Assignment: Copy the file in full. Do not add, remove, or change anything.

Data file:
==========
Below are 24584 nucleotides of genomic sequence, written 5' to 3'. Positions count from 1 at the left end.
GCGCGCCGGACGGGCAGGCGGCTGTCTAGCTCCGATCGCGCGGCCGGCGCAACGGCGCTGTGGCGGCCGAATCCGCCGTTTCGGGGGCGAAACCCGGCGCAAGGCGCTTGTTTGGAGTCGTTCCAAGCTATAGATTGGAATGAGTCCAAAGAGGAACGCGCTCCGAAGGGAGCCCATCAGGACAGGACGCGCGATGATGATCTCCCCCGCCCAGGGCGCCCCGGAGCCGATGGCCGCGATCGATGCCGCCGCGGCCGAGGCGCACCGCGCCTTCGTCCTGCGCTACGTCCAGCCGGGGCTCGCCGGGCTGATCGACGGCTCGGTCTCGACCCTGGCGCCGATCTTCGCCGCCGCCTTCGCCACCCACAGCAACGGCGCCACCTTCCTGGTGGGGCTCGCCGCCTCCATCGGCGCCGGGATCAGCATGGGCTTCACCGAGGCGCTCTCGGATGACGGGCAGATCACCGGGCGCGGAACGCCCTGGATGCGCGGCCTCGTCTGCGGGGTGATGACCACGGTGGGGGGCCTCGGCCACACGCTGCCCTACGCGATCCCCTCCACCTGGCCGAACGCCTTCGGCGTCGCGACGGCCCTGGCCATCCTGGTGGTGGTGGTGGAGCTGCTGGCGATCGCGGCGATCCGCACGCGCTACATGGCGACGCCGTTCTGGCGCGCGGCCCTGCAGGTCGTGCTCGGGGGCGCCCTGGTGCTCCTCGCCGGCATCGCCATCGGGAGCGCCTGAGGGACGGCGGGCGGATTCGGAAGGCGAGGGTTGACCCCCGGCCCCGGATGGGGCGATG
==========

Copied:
Below are 24584 nucleotides of genomic sequence, written 5' to 3'. Positions count from 1 at the left end.
GCGCGCCGGACGGGCAGGCGGCTGTCTAGCTCCGATCGCGCGGCCGGCGCAACGGCGCTGTGGCGGCCGAATCCGCCGTTTCGGGGGCGAAACCCGGCGCAAGGCGCTTGTTTGGAGTCGTTCCAAGCTATAGATTGGAATGAGTCCAAAGAGGAACGCGCTCCGAAGGGAGCCCATCAGGACAGGACGCGCGATGATGATCTCCCCCGCCCAGGGCGCCCCGGAGCCGATGGCCGCGATCGATGCCGCCGCGGCCGAGGCGCACCGCGCCTTCGTCCTGCGCTACGTCCAGCCGGGGCTCGCCGGGCTGATCGACGGCTCGGTCTCGACCCTGGCGCCGATCTTCGCCGCCGCCTTCGCCACCCACAGCAACGGCGCCACCTTCCTGGTGGGGCTCGCCGCCTCCATCGGCGCCGGGATCAGCATGGGCTTCACCGAGGCGCTCTCGGATGACGGGCAGATCACCGGGCGCGGAACGCCCTGGATGCGCGGCCTCGTCTGCGGGGTGATGACCACGGTGGGGGGCCTCGGCCACACGCTGCCCTACGCGATCCCCTCCACCTGGCCGAACGCCTTCGGCGTCGCGACGGCCCTGGCCATCCTGGTGGTGGTGGTGGAGCTGCTGGCGATCGCGGCGATCCGCACGCGCTACATGGCGACGCCGTTCTGGCGCGCGGCCCTGCAGGTCGTGCTCGGGGGCGCCCTGGTGCTCCTCGCCGGCATCGCCATCGGGAGCGCCTGAGGGACGGCGGGCGGATTCGGAAGGCGAGGGTTGACCCCCGGCCCCGGATGGGGCGATG